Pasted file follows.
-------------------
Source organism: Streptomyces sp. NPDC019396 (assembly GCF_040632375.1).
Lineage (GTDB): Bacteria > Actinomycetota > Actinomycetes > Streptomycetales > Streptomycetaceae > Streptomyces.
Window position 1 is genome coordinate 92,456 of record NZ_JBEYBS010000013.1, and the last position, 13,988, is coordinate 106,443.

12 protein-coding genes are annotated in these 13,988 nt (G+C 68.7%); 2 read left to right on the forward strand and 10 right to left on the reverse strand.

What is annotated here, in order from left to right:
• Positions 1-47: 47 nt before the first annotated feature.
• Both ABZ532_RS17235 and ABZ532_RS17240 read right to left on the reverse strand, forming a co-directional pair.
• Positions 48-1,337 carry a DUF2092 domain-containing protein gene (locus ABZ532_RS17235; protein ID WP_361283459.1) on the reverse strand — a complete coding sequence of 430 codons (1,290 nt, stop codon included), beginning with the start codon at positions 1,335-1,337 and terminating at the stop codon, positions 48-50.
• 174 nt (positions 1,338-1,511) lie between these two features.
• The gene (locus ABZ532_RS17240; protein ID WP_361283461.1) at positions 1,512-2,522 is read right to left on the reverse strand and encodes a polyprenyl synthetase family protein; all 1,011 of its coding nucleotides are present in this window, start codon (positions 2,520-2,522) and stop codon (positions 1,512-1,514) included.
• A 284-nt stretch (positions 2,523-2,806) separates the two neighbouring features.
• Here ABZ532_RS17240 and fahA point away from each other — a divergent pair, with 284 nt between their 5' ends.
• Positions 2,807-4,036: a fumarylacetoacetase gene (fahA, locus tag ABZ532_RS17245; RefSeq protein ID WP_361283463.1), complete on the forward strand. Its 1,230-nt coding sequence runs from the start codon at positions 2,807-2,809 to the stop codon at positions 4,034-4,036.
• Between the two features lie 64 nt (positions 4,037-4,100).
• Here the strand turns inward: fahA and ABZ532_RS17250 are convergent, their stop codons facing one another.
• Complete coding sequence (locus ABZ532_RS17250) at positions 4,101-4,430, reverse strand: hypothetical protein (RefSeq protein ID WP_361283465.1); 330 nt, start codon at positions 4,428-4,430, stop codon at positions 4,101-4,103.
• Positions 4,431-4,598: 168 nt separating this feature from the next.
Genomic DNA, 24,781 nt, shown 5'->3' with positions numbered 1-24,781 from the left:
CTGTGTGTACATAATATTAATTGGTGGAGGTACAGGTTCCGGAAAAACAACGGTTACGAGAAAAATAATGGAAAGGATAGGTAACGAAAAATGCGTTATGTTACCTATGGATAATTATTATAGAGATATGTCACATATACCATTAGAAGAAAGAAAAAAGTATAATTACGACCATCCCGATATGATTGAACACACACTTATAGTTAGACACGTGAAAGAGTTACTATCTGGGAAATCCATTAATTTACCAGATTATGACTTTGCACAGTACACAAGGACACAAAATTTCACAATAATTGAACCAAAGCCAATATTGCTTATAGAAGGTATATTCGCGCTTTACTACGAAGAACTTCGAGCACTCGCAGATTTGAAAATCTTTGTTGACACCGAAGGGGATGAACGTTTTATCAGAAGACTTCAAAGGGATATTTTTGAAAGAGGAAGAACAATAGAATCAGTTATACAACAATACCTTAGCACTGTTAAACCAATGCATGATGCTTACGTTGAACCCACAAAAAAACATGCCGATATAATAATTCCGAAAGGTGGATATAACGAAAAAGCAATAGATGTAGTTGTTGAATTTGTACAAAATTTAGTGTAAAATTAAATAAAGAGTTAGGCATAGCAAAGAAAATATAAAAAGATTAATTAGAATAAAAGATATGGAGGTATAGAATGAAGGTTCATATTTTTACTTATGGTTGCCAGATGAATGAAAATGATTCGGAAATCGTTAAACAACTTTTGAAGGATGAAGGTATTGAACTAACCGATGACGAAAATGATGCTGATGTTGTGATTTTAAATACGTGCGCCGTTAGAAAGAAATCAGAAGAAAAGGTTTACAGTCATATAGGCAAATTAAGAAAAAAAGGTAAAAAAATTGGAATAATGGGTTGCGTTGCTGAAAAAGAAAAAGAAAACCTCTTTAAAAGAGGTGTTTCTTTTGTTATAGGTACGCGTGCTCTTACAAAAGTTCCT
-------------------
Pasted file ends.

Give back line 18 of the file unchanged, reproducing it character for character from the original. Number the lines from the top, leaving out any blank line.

Genomic DNA, 24,781 nt, shown 5'->3' with positions numbered 1-24,781 from the left: